Nick Anderson did exactly what the Rays have come to expect from him in the 2019 Wild Card Game, and that is simply to strike out anyone on the opposing team who dared step up to the plate.
After warming up several times over the course of the elimination game on Wednesday, with ESPN quipping that Anderson had already thrown a complete game the fourth time he stood up in the bullpen, Kevin Cash finally called upon Anderson as the Rays entered the bottom of the eighth inning, entrusting him to maintain the team’s 5-1 lead as they looked to advance to the American League Division Series.
Anderson has a simple two pitch mix — a high 90’s fastball and a curveball in the low 80’s, he slightly prefers the fastball over his curve, throwing it 60% of the time in 2019.
Both of the pitches are delivered from the exact same arm slot to make it nearly impossible for hitters to perceive the pitch, that is until it’s already on top of them.
Anderson started his night allowing a leadoff single to Matt Olson — mulligan — Anderson resumed his dominance.
He spiked a first pitch curveball to Mark Cahna that Travis d’Arnaud was able to smother to keep Olson at first base. Anderson then got in the strikezone with the next pitch, a center cut fastball that was taken and then got ahead with a perfectly placed fastball that caught the upper right corner of the strike zone; Canha tried to hold up on his swing, but it was called a strike regardless to make it 1-2.
Anderson then pulled out his curve once again, dropping it at the top of the zone getting the called third strike devastatingly buckling Canha’s knees in the process for the first out of the inning.
Jurickson Profar was then up, whom the Athletics actually acquired as part of a three team trade with the Rays back in December. Anderson would feed him a healthy diet of high velocity, getting squeezed by the home plate umpire on the first two pitches to fall behind 3-0.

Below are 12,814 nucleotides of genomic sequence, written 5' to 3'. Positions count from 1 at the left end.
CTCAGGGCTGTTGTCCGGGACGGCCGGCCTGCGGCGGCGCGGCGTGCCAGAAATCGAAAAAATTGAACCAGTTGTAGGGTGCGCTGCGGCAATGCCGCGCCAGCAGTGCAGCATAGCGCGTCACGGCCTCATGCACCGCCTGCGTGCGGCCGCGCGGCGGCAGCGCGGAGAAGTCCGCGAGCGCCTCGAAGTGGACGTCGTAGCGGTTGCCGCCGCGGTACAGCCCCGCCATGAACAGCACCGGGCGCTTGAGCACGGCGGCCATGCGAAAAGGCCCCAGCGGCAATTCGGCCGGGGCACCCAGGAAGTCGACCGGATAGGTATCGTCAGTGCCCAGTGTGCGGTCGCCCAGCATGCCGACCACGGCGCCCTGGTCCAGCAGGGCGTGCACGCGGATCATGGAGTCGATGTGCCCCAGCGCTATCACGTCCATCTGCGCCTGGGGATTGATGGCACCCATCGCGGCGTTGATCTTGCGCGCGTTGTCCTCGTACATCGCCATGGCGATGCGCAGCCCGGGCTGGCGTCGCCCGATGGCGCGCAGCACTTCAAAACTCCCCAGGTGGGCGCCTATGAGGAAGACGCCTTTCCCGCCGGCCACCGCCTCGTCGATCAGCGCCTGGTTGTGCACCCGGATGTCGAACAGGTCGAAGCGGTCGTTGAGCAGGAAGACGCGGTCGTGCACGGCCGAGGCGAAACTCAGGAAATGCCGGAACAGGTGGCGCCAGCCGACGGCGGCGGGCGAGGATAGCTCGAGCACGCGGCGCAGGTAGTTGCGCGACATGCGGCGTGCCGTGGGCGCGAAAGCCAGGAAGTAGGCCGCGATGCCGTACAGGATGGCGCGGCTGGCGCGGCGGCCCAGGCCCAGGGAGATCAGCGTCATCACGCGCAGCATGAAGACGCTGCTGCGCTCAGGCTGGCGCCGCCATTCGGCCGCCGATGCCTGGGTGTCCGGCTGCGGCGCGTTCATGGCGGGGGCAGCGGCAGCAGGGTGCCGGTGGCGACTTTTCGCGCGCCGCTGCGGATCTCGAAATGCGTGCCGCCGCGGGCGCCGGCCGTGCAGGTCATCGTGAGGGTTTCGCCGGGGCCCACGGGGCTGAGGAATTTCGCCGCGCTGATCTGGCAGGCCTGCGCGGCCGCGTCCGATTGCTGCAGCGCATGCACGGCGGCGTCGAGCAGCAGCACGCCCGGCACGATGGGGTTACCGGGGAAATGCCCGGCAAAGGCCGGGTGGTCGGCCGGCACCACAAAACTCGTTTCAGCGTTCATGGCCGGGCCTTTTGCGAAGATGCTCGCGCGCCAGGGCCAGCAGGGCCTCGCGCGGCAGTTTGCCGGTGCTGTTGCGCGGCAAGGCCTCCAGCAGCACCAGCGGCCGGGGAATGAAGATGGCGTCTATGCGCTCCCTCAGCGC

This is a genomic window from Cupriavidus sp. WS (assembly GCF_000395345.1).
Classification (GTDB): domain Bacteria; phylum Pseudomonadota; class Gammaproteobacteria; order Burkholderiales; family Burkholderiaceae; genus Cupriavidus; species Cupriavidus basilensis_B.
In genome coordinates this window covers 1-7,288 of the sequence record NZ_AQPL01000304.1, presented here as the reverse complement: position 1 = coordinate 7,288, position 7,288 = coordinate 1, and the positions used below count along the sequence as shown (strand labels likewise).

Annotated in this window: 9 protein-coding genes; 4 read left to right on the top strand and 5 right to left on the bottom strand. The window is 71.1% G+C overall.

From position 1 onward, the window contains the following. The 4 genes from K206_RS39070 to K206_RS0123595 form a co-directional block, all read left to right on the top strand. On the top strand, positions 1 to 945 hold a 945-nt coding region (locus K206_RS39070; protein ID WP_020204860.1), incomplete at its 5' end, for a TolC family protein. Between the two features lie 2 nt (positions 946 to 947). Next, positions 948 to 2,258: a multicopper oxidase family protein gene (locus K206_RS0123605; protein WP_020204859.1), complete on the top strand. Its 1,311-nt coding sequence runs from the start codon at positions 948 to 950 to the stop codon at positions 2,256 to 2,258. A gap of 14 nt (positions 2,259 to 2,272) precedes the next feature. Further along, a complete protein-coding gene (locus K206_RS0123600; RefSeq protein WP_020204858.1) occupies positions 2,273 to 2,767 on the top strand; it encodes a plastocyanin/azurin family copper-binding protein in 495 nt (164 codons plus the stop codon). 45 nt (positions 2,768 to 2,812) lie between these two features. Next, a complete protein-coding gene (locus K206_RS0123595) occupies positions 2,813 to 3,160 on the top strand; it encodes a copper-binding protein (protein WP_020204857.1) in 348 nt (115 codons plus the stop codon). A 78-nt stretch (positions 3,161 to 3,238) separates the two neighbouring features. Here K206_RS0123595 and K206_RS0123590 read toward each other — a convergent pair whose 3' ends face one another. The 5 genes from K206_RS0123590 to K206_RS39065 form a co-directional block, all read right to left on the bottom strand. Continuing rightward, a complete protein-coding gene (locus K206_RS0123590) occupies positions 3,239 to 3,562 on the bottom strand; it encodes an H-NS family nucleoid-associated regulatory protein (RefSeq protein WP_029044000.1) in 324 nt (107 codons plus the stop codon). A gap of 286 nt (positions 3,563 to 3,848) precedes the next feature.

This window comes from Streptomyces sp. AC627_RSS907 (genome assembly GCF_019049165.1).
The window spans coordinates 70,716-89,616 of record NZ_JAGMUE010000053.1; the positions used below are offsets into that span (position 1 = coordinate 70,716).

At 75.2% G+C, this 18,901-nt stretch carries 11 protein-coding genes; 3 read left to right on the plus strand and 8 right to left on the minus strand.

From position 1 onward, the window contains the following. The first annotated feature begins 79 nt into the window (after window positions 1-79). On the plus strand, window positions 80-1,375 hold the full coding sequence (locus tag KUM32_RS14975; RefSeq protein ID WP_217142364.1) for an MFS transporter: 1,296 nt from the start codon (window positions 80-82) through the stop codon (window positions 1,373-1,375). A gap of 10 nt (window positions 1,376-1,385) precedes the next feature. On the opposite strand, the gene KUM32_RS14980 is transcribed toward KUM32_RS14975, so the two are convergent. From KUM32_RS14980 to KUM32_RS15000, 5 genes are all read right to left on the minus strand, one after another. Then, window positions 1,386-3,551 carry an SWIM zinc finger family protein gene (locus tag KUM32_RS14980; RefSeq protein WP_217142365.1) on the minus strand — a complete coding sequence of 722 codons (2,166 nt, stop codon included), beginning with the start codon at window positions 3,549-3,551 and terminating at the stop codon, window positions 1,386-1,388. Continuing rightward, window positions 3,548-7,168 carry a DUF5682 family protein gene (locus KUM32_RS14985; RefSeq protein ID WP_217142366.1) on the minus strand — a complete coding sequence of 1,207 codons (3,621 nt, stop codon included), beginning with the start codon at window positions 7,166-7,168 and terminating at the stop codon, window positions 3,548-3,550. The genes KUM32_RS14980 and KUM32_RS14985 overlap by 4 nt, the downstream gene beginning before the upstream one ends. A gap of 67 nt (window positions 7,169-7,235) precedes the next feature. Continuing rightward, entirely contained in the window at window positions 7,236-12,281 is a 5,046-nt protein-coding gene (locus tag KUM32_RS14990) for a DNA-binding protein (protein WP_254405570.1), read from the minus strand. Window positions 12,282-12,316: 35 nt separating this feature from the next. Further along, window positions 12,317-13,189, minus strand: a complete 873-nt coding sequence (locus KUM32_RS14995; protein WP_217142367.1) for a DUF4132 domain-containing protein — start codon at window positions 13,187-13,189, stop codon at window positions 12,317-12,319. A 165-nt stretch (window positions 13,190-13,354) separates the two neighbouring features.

Undeterred, Anderson caught the upper edge of the zone with another fastball and then the next pitch was yet another fastball that enticed a swing from Profar as he fouled it straight back to bring the count full. So much for 60-40 splits.
Anderson goes with a sixth straight fastball against Profar, moving up the zone.
Profar geared up and unleashed a mighty swing, but was under the pitch as well as late, missing completely for strike three, two away in the 8th for Anderson.
After the steady diet of fastballs to Profar, it was only fitting that Anderson greeted Khris Davis with a first pitch curve at the bottom of the zone that elicited a foul ball. Then, another curve, this time buckling Davis’ knees as he watch the ball float right down the middle for strike two.
Going for the strikeout, Anderson dropped in another curveball but Davis was able to lay off at the pitch descended well below the zone for a ball, 1-2.
Attempting to end the at-bat with the same pitch that buckled Canha, Anderson just missed the top of the zone to even the count. Apparently tired of the breaking ball not working, Anderson blisters a fastball through the outside quadrant of the zone, pasting a swinging Davis for the final out of the inning, ending the Athletics threat.
Surprisingly, Kevin Cash sent Anderson back out to the mound to start the ninth inning against Robbie Grossman. Three high 90’s fastballs later and Grossman was down in the count against Anderson, 1-2.
It should be noted that during the regular season, players who fell down 1-2 against Anderson, wound up striking out nearly 60% of the time. Grossman battled, fouling off a tough inside fastball to remain alive.
Then, Anderson just became unfair as he unleashed his devestating curveball, elicting a very weak and off balanced swing from Grossman for the final out of Anderson’s four strikeout performance.
Emilio Pagan came on and retired the final two hitters, but it was Anderson who gets my vote for the most dominant Rays reliever of the night.